Aperture: Diameter of the primary mirror or lens, which allows a telescope to collect light.
Field of view: Area of sky visible through the eyepiece.
Focal length: A telescope’s tube length. Short focal lengths offer a wide field of view and a small image.
Focal ratio: Also known as the telescope’s speed. Small focal ratios provide lower magnifications, wide field of view and a brighter image.
Magnification: Relationship between the telescope’s optical system and the eyepiece.
For the uninitiated, choosing a beginners’ telescope can be a confusing affair — especially when you’re bombarded with jargon. Space.com is here to make the search simpler for you.
First, a little primer on telescopes. Simply put, these instruments are categorized into two major optical kinds: reflectors and refractors. Reflectors, or reflecting telescopes, use an internal primary and smaller, secondary mirror to focus the light into the eyepiece in order to create an image. Meanwhile, refractors, or refracting telescopes, make use of lenses to focus the light into the eyepiece. In other words, reflectors reflect light, while refractors tend to bend — or refract — it. Some instruments make the most of mirrors and lenses, they’re known as Maksutov-Cassegrains, Schmidt-Cassegrains or catadioptric telescopes
Generally speaking, refractors are great for views of the solar system and bright deep-sky objects, while reflectors are light guzzlers, so are better placed for capturing faint galaxies and faint nebulas.
If you’re after painless, quick access to the universe, here’s Space.com’s selection of the very best telescope for beginners from top manufacturers Celestron, Meade Instruments, Orion and Sky-Watcher.
Celestron has found a very clever way to give you much more telescope for your money. But you need to be comfortable with digital devices: meet the Astro Fi, an instrument that boasts cutting-edge technology and a very good amount of support for those just starting out in sky-watching.
Supplied with everything beginners need for great tours of the night sky, including 10 mm and 25 mm eyepieces (for magnifications of 132x and 53x), a smartphone adapter to dabble in basic astrophotography and a red dot finder, the Astro Fi is an excellent piece of kit for the price. What’s more, the overall build is of a good quality, especially given the sturdy aluminum tripod.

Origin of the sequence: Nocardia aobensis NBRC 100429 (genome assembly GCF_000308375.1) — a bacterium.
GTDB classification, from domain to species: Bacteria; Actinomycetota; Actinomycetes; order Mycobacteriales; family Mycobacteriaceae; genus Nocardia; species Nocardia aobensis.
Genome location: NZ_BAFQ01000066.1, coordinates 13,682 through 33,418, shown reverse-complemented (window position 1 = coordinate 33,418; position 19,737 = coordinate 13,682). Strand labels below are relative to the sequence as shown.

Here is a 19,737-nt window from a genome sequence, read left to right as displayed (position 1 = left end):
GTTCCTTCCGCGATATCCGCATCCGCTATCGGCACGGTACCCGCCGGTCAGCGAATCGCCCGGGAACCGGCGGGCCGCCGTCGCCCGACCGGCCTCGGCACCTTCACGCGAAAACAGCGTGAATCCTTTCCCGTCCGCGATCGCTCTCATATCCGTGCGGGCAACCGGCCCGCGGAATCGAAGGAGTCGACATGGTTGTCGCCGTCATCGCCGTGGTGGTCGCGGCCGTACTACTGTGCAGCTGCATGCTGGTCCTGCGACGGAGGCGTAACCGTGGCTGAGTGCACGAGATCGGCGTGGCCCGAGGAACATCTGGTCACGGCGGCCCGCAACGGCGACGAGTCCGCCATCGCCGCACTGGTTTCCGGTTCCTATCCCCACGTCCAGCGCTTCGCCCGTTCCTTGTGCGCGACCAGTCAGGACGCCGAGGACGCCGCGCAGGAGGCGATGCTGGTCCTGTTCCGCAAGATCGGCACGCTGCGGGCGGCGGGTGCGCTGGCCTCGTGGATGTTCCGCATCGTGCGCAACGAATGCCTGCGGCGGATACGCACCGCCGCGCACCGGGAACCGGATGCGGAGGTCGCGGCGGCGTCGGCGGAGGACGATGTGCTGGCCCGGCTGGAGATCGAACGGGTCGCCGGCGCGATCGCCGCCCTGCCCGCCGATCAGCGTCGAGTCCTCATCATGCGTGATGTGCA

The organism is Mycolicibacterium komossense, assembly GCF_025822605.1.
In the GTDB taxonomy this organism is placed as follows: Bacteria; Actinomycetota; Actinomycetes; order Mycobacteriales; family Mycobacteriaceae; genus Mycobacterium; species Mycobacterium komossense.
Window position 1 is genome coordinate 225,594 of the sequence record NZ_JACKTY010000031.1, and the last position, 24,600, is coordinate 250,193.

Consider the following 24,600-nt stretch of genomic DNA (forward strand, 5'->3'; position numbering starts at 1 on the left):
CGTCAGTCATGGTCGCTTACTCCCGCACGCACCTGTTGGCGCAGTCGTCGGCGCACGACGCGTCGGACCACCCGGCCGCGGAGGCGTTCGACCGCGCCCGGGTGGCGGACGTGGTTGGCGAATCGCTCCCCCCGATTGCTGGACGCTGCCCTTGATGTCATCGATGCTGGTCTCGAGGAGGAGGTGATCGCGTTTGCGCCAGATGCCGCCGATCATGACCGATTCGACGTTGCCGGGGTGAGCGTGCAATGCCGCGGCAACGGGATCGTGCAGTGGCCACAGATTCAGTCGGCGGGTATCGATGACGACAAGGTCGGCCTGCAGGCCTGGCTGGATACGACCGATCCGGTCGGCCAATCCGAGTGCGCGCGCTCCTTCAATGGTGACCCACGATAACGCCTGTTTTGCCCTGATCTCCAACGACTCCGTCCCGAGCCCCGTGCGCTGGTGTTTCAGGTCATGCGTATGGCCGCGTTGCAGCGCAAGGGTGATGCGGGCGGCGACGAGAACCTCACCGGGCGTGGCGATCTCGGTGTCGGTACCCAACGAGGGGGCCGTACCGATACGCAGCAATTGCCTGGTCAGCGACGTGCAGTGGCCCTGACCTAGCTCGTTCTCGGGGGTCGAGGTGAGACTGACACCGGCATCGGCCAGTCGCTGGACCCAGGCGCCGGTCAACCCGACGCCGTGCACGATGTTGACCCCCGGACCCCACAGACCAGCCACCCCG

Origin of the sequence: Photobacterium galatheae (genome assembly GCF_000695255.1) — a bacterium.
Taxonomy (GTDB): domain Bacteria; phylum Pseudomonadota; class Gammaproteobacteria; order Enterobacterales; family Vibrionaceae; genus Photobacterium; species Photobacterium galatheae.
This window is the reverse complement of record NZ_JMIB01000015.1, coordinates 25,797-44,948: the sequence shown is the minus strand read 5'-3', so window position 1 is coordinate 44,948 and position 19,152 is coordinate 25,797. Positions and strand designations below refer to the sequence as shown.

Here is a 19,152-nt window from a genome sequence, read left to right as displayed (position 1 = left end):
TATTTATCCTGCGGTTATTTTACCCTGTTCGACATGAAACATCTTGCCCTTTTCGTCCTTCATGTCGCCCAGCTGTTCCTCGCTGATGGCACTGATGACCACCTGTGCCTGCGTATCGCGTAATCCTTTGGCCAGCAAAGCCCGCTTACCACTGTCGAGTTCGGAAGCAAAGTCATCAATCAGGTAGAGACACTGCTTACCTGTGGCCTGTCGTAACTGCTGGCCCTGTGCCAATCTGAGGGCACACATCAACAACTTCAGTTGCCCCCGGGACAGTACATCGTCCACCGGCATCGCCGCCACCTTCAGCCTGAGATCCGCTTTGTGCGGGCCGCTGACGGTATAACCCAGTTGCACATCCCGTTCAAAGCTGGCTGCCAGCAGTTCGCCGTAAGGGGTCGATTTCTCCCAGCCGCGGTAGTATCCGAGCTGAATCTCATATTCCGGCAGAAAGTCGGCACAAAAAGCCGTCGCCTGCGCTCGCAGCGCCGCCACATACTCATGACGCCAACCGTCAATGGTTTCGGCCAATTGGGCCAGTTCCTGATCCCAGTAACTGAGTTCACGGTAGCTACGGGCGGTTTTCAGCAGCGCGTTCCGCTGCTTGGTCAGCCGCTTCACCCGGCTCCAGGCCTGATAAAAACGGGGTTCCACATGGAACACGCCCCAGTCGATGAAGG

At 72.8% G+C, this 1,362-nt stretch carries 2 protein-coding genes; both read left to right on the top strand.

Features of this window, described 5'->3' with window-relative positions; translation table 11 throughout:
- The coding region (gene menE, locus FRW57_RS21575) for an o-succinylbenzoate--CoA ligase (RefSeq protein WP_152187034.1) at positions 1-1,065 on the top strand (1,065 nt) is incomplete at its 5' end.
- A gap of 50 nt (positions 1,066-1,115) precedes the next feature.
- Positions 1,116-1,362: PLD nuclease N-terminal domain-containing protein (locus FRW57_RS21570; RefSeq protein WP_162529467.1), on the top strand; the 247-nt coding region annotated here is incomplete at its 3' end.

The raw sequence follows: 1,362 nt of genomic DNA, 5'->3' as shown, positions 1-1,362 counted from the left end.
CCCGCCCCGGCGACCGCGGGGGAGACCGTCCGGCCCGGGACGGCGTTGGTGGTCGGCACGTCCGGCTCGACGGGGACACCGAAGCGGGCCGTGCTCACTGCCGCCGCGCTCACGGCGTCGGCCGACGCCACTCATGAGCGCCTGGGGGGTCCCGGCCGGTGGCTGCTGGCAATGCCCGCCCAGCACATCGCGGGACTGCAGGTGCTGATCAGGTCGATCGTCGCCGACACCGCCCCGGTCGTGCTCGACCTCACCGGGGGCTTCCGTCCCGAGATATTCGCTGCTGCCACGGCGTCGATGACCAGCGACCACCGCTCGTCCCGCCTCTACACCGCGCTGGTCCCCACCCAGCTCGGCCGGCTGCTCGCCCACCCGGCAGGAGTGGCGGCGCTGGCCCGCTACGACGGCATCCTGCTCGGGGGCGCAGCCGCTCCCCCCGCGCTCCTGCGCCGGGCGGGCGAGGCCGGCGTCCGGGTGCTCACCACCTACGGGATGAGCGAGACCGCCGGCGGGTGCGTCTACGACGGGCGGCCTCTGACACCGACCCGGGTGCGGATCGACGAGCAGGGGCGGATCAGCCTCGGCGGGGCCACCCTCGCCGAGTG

The Astro Fi 102’s optics provide good views of the moon and is able to pick out the planets with ease. In our experience, pleasing views of Venus, Mars, Jupiter and Saturn are achieved through the four-inch aperture as well as breathtaking sights of the rugged, chalky terrain of our moon. Beginners — and even the whole family — will be delighted with what the Astro Fi 102 is able to reveal. The Andromeda Galaxy (Messier 31) is also a pleasant sight, with its disk coming into view when playing with the magnification.
The attractive aspect about the Astro Fi 102 is the SkyAlign technology for simple alignment. Aligning your instrument is essential before you begin your observations as it reveals your orientation relative to the night sky and, with this information, the Astro Fi 102 is able to slew to your desired target at the touch of a button.
The button in this case is your smartphone: skywatchers just need to download the Celestron SkyPortal app (downloadable from Apple’s App Store and Google Play), which in our experience is quite intuitive and pick three bright stars to assist with the alignment procedure. The beauty of the Astro-Fi 102 is that you don’t need to know anything about the night sky to enjoy it, but it does serve as a tool in learning your way around it.
If you’re unsure of what to observe on your first night, then the Celestron SkyPortal app recommends objects for you. A great feature that’s useful for beginners.
The development of the smartphone has revolutionized how we interact with technology, and Celestron’s Starsense series of beginners telescopes take full advantage of that. The Celestron Starsense Explorer DX owes its ingenious design and ease of use to the Starsense app, combined with the magic of GPS.